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Revista Facultad de Ingeniería

Print version ISSN 0121-1129

Rev. Fac. ing. vol.25 no.43 Tunja Sep./Dec. 2016

 

Fractographic classification in metallic materials by using 3D processing and computer vision techniques

Clasificación fractográfica de materiales metálicos usando técnicas 3D de procesamiento y visualización en computador

Classificação fractográfica de materiais metálicos usando técnicas 3D de processamento e visualização em computador

Maria Ximena Bastidas-Rodríguez* Flavio A. Prieto-Ortíz** Édgar Espejo-Mora***

* M. Sc. Universidad Nacional de Colombia (Bogotá D.C., Colombia). mxbastidasr@unal.edu.co.
** Ph. D. Universidad Nacional de Colombia (Bogotá D.C., Colombia). faprietoo@unal.edu.co.
*** M. Sc. Universidad Nacional de Colombia (Bogotá D.C., Colombia). eespejom@unal.edu.co.

Fecha de recepción: 28 de marzo de 2016 Fecha de aprobación: 8 de julio de 2016


Abstract

Failure analysis aims at collecting information about how and why a failure is produced. The first step in this process is a visual inspection on the flaw surface that will reveal the features, marks, and texture, which characterize each type of fracture. This is generally carried out by personnel with no experience that usually lack the knowledge to do it. This paper proposes a classification method for three kinds of fractures in crystalline materials: brittle, fatigue, and ductile. The method uses 3D vision, and it is expected to support failure analysis. The features used in this work were: i) Haralick's features and ii) the fractal dimension. These features were applied to 3D images obtained from a confocal laser scanning microscopy Zeiss LSM 700. For the classification, we evaluated two classifiers: Artificial Neural Networks and Support Vector Machine. The performance evaluation was made by extracting four marginal relations from the confusion matrix: accuracy, sensitivity, specificity, and precision, plus three evaluation methods: Receiver Operating Characteristic space, the Individual Classification Success Index, and the Jaccard's coefficient. Despite the classification percentage obtained by an expert is better than the one obtained with the algorithm, the algorithm achieves a classification percentage near or exceeding the 60% accuracy for the analyzed failure modes. The results presented here provide a good approach to address future research on texture analysis using 3D data.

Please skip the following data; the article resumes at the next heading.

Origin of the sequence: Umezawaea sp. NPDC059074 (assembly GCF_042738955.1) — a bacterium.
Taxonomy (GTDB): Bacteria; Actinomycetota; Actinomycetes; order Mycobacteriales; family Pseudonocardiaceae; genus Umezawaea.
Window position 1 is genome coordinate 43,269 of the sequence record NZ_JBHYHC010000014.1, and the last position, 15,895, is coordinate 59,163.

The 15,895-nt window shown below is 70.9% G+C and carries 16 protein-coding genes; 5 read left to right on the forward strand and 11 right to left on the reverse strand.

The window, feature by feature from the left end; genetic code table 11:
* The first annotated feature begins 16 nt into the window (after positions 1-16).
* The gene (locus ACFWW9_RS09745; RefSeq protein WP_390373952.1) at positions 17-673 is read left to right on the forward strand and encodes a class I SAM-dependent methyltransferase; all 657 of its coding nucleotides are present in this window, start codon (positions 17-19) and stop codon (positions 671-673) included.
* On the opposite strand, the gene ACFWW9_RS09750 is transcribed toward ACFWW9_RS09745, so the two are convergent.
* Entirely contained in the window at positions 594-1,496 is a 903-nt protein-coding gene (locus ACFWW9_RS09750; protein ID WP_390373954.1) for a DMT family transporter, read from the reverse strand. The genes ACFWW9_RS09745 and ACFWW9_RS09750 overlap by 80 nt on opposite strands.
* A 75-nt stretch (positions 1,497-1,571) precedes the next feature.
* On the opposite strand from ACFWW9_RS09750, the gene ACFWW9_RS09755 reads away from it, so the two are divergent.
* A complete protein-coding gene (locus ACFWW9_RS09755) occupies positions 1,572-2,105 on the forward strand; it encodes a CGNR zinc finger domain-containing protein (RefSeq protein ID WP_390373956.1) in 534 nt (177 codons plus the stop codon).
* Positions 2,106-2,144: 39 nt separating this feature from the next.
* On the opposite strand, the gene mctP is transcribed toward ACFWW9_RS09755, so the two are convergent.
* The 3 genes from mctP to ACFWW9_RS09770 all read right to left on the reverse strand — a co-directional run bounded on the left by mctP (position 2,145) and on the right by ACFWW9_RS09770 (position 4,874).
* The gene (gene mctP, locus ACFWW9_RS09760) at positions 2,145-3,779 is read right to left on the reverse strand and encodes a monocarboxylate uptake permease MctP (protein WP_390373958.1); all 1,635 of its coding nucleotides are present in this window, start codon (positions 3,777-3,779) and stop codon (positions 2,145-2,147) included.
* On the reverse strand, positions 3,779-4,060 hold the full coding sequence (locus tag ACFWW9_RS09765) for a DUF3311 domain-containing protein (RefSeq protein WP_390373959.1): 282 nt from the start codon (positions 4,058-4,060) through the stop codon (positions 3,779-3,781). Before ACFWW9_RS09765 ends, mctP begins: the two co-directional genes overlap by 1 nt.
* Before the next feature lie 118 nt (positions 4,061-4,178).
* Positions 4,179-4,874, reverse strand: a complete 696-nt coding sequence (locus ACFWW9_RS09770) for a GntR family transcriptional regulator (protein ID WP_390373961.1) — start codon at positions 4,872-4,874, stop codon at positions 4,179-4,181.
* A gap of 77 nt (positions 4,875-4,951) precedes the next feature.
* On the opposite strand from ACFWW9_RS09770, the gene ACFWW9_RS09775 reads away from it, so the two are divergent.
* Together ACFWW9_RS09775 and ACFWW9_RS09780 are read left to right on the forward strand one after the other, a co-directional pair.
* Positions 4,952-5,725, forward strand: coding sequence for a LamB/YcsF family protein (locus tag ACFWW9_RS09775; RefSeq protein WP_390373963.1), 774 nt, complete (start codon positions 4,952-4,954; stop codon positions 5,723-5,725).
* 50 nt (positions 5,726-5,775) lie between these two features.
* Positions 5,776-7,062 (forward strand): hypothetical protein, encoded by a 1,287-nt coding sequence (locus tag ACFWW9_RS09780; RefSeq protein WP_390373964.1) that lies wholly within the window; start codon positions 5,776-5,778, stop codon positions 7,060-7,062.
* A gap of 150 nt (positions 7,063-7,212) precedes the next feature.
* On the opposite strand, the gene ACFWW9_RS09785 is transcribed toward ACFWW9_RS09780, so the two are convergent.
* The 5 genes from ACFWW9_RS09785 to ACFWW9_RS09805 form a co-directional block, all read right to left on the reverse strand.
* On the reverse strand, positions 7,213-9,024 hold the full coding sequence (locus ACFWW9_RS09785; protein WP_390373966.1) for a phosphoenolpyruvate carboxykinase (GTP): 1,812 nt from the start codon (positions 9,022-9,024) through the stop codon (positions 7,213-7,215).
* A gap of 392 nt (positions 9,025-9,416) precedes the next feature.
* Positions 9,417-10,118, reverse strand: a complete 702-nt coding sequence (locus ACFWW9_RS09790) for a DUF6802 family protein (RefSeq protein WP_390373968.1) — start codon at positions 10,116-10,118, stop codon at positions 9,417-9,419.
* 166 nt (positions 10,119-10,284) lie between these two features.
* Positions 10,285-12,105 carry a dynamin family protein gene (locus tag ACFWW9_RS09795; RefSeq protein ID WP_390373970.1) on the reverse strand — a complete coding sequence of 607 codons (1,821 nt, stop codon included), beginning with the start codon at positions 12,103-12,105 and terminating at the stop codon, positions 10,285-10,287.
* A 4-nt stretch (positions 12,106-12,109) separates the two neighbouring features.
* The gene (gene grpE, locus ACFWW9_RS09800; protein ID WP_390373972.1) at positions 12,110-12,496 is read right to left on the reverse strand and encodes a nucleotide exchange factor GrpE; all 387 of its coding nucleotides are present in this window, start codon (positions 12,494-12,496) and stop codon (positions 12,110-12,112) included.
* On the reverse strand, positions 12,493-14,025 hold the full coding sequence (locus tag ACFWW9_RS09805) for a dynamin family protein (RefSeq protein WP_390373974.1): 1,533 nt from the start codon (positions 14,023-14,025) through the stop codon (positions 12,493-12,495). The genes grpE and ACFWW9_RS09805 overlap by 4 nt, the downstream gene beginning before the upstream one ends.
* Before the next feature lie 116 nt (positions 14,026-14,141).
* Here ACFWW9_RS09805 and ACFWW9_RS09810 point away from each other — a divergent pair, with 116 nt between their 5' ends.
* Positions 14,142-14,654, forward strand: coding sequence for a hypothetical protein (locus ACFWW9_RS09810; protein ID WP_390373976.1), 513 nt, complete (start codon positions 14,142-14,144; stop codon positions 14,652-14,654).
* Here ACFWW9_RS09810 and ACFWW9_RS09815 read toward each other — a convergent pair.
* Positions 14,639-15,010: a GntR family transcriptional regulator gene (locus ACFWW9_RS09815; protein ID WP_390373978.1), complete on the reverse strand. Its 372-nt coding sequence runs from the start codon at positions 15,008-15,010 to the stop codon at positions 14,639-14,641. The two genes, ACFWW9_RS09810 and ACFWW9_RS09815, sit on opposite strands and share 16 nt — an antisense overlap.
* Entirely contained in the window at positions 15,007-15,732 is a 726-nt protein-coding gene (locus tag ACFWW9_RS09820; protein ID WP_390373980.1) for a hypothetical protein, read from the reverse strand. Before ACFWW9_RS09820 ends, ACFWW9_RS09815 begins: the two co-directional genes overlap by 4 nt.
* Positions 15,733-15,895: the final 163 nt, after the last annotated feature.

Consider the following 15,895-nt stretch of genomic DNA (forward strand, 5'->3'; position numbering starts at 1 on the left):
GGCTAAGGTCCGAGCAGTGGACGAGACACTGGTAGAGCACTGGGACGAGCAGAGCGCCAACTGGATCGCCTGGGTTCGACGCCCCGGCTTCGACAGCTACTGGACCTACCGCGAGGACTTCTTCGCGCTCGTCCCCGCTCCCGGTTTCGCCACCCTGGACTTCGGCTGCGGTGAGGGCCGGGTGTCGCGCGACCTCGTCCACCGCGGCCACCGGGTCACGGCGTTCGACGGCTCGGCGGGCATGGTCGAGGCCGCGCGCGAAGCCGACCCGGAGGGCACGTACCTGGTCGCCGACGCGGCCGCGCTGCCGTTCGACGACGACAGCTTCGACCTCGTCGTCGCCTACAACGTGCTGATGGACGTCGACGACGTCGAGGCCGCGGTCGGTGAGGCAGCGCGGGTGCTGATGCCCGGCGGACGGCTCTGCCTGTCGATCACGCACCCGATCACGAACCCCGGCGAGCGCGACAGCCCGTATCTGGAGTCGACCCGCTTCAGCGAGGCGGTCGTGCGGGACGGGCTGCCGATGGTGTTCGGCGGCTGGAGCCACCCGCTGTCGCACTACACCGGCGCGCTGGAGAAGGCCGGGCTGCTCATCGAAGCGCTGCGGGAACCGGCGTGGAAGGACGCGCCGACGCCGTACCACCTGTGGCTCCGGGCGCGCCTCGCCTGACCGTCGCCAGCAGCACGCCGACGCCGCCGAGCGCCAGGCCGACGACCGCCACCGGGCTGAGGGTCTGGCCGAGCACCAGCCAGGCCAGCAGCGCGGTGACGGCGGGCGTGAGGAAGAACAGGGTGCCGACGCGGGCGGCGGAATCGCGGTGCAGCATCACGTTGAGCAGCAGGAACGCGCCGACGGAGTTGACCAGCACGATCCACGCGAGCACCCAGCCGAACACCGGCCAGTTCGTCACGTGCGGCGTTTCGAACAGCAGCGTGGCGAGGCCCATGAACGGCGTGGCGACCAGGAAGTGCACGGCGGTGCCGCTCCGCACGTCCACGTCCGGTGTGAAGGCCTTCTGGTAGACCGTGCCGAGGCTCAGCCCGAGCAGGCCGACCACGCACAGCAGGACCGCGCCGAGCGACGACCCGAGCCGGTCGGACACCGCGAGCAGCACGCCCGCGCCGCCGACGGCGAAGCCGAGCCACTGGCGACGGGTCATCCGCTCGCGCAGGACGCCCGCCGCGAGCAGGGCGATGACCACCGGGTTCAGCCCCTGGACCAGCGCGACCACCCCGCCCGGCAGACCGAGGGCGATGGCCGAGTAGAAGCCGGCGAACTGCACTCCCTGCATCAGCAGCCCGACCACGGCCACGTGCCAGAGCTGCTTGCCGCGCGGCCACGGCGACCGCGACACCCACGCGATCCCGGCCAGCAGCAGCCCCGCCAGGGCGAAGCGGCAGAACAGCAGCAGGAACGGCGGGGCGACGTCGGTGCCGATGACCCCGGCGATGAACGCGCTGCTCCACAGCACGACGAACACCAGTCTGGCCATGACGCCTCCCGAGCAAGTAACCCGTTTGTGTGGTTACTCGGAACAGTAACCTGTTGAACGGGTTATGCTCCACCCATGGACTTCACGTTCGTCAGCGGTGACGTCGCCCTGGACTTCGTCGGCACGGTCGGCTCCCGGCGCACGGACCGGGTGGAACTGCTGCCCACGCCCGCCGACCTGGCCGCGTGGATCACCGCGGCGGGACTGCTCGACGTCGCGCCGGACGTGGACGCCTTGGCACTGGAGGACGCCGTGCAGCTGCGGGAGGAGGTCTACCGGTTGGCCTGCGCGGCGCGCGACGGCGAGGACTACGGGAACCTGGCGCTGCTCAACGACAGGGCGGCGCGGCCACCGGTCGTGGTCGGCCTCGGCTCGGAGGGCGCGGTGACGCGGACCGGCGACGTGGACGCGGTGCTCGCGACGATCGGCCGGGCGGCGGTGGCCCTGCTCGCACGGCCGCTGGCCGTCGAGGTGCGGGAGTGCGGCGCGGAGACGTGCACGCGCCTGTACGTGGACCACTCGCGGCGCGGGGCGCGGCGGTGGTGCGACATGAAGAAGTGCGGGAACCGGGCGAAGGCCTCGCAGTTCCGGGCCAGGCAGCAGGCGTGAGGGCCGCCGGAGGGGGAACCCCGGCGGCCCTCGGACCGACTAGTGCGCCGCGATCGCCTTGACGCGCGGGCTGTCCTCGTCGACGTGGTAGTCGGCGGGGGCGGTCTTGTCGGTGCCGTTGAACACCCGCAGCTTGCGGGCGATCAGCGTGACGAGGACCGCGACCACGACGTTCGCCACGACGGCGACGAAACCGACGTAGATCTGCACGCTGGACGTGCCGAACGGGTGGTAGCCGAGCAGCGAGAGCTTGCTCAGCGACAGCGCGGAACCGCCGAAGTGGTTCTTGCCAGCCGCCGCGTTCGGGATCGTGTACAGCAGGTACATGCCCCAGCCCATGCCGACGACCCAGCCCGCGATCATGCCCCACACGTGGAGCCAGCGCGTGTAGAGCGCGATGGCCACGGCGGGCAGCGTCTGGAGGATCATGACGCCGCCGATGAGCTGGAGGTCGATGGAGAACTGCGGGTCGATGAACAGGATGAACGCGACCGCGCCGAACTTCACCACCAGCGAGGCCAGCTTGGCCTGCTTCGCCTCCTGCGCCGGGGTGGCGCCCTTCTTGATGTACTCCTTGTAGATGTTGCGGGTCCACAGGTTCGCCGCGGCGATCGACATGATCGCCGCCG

Keywords: Artificial Neural Network; brittle fracture; ductile fracture; fracture due to fatigue; Support Vector Machine; 3D data.


Resumen

El análisis de falla tiene como objetivo recolectar información sobre cómo y porqué una falla es generada. El primer paso en este proceso consiste en una inspección visual en la superficie de la falla que revelará las características, marcas y textura que distinguen cada tipo de fractura. Esta inspección es generalmente llevada a cabo por personal que usualmente no cuenta con el suficiente conocimiento o experiencia necesaria. Este artículo propone un método de clasificación para tres modos de fracturas en materiales cristalinos: súbita frágil, progresiva por fatiga y súbita dúctil. El método propuesto usa visión en 3D, y busca ser un apoyo en el análisis de falla. Las características usadas en este estudio fueron i) las características de Haralick y ii) la dimensión fractal. La adquisición de imágenes 3D se realizó con un microscopio confocal de escaneo laser Zeiss LSM 700. Para llevar a cabo la clasificación, dos clasificadores fueron evaluados: Redes de Neuronas Artificiales y Máquinas de Vectores de Soporte. La evaluación de desempeño se logró extrayendo cuatro relaciones marginales de la matriz de confusión: exactitud, sensibilidad, especificidad y precisión, y los siguientes tres métodos de evaluación: Característica Operativa del Receptor o espacio ROC, el índice individual de éxito en la clasificación ICSI y el coeficiente de Jaccard. A pesar que el porcentaje de clasificación obtenida por un experto es mejor que la obtenida por el algoritmo, este último logra obtener porcentajes de clasificación cerca o superior al 60% en exactitud para los tres modos de falla analizados. Los resultados que aquí se presentan representan un buen acercamiento para estructurar investigaciones futuras en análisis de textura usando datos 3D.

Palabras clave: datos 3D; fractura dúctil; fractura frágil; fractura por fatiga; Máquinas de Vectores de Soporte; Red Neuronal Artificial.


Resumo

A análise de falha tem como objetivo recolher informação sobre como e por que uma falha é gerada. O primeiro passo neste processo consiste em uma inspeção visual na superfície da falha que revelará as características, marcas e textura que distinguem cada tipo de fratura. Esta inspeção é geralmente realizada por pessoas que usualmente não contam com o suficiente conhecimento ou experiência necessária. Este artigo propõe um método de classificação para três modos de fraturas em materiais cristalinos: súbita frágil, progressiva por fadiga e súbita dúctil. O método proposto usa visão em 3D, e busca ser um apoio na análise de falha. As características usadas neste estudo foram i) as características de Haralick e ii) a dimensão fractal. A aquisição de imagens 3D se realizou com um microscópio confocal de varredura laser Zeiss LSM 700. Para levar a cabo a classificação, dois classificadores foram avaliados: Redes de Neurônios Artificiais e Máquinas de Vetores de Suporte. A avaliação de desempenho logrou-se extraindo quatro relações marginais da matriz de confusão: exatidão, sensibilidade, especificidade e precisão, e os seguintes três métodos de avaliação: Característica Operativa do Receptor ou espaço ROC, o índice individual de êxito na classificação ICSI e o coeficiente de Jaccard. Apesar de que a porcentagem de classificação obtida por um experto é melhor que a obtida pelo algoritmo, este último logra obter porcentagens de classificação perto ou superior aos 60% em exatidão para os três modos de falha analisados. Os resultados que apresentam-se aqui representam uma boa aproximação para estruturar pesquisas futuras em análise de textura usando dados 3D.